Search results

Open Access (free)
Heterogeneous temporalities, algorithmic frames and subjective time in geomedia

stabilised and immutable knowledge, as against depicting the dynamics of change and history, could have been that the depiction of time has been a neglected topic in geography. While Latour sketches the role of graphic inscriptions in the epistemological groundings of Western science, others have taken different critical positions towards the ontic status of mapping itself. For example, Doreen Massey (2005) describes how space in (Western) cartography became a static representation; cleared from uncertainties and procedural knowledge, human movement and displacement. She

in Time for mapping
Art and the temporalities of geomedia

: as Valerie November and her coauthors argue in their unpacking of the new understandings of space produced by digital mapping technologies and practices, ‘no one and no thing ever resided in the virtual image of the map’ (November, Camacho-Hübner, and Latour, 2010: 594). The map, as it has been imagined in the Western scientific tradition, is lifeless; static; denying processes and temporality; cleaving time from space to construct it. As Doreen Massey put it, the map is ‘the sphere of a completed horizontality’ (Massey, 2005: 107). Denis Wood and John Fels take a

in Time for mapping
Considerations and consequences

representations that Mapping the space of flows 183 are mutable and flowing and no longer fixed in time and space as ink on paper is. Writing has become liquid, and digital representations of meaning have begun to pulse and flow at an ever-quickening pace that militates against the pause and traction, ­concentration and reflection that meaning construction and knowledge production demand, and that print culture could facilitate. One is surely justified in wondering whether this emphasis upon the mapping of flows, rather than, or in addition to, routes and static locations

in Time for mapping
A trialogue

from the smell. individual sense rather than a social sense? Yes. Smells are generally regarded as highly individual, especially in Western contexts. We don’t know what each other smells, but we also don’t have a shared vocabulary for communicating smell knowledge, unlike in some other cultures where smell You’ve done smell mapping walks in is  a more intrinsic part of many different countries with many e­ veryday life. different cultural settings, like Singapore, Marseilles, Amsterdam, Pamplona, New York or Ellesmere Port. I know this is very tentative, as your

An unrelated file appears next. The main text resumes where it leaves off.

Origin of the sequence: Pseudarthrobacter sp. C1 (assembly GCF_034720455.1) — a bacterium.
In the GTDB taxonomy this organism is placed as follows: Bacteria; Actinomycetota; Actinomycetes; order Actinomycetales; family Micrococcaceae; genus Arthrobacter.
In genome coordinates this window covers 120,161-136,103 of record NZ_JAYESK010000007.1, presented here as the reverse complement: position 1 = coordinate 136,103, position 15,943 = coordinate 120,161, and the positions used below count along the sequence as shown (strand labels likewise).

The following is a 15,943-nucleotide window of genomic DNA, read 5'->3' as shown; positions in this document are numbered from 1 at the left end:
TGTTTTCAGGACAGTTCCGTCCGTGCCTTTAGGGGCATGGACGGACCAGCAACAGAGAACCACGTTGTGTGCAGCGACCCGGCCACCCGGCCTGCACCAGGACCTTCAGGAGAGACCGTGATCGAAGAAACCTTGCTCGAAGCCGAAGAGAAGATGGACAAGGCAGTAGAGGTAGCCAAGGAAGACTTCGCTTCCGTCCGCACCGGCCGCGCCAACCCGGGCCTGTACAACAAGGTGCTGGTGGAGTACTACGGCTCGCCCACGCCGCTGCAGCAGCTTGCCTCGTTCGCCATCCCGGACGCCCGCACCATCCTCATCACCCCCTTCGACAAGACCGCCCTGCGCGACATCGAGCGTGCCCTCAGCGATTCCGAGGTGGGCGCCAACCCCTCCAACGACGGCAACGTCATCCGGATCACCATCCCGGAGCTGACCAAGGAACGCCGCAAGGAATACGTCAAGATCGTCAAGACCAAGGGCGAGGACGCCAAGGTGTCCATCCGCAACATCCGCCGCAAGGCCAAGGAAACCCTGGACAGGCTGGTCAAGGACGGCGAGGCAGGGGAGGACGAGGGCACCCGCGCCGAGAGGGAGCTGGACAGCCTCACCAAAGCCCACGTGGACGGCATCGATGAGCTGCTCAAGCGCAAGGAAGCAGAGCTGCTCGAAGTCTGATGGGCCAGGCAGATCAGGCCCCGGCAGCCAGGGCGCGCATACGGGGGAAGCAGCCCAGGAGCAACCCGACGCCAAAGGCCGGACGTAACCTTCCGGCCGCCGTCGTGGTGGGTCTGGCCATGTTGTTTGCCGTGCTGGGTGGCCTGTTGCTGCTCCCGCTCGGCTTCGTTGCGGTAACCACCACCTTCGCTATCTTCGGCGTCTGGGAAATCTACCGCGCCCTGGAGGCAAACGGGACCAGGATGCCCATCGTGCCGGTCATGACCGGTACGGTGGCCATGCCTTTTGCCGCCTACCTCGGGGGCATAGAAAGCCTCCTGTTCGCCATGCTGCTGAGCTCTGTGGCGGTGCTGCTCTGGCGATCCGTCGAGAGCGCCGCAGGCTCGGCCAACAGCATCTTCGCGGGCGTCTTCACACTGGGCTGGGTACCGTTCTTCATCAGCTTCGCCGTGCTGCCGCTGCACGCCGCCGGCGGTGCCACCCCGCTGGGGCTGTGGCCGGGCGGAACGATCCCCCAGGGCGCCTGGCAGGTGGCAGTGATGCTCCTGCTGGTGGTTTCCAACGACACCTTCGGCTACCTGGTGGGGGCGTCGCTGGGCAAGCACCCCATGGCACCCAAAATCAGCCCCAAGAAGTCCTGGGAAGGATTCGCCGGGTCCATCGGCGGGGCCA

in Time for mapping

serves as a reminder of how pervasive cartographic reason has been in Western thought and governance (and by extension, in everyday life); that disparate assemblages, cultures and things can be convened and disciplined through geometric abstraction. OSM user ‘Nigel’ sends a text to Ed, he can’t make it today, he is going to the theatre in Yorkshire tonight; a long drive ahead. Participation at such events is always precarious. Ed was preparing an introductory talk on mapping techniques and editing software for his Mensa colleagues and other interested mappers, of which

in Time for mapping
Open Access (free)
Digital photography and cartography in Wolfgang Weileder’s Atlas

, Weileder’s Atlas reinforces a Proustian emphasis on the ‘slicing’ of time and memory across spatial referents, and that the artist’s ‘constructive’ photographic practice – to use Walter Benjamin’s term – ­suggests that 116 Stitching memories Figure 5.1  Wolfgang Weileder, Gulf of Naples s2912, 2009, from the Seascapes series. Lambda Print, 75 x 154cm © Wolfgang Weileder (courtesy of Wolfgang Weileder). This figure has not been made available under a CC licence. Permission to reproduce it must be sought from the copyright holder. the contemporary capitalist culture

in Time for mapping

, technology acting from without and, on the other, politics and society simply responding from within. The ‘deterritorialised’ forces of finance (Wriston, 1988; Cerny, 1996; McKenzie and Lee, 1991), production and trade (Porter, 1990; Reich, 1991) and culture (Fukuyama, 1992) are cast in opposition to the presumed territorial realities of state and society. States and societies are consistently positioned as passive receivers of technological transformation. We are left with the impression that global restructuring is nothing more than an effect of the ‘global process’ of

in Globalisation contested

at the service of big-power management’ (Cox, 1996: 57). It is in this historical context, of US scholarship in the early 1970s, that IPE was defined in a particular way, reflecting dominant modes of thought and embodying a particular world view. Thus, Stephen Krasner has it that ‘the achievements of international political economy have been generated by an epistemology that conforms with the Western Rationalistic Tradition’ (1996: 122). We may consider early ‘orthodox’ IPE to follow the conventions of rationality and positivist inquiry that were outlined in

in Globalisation contested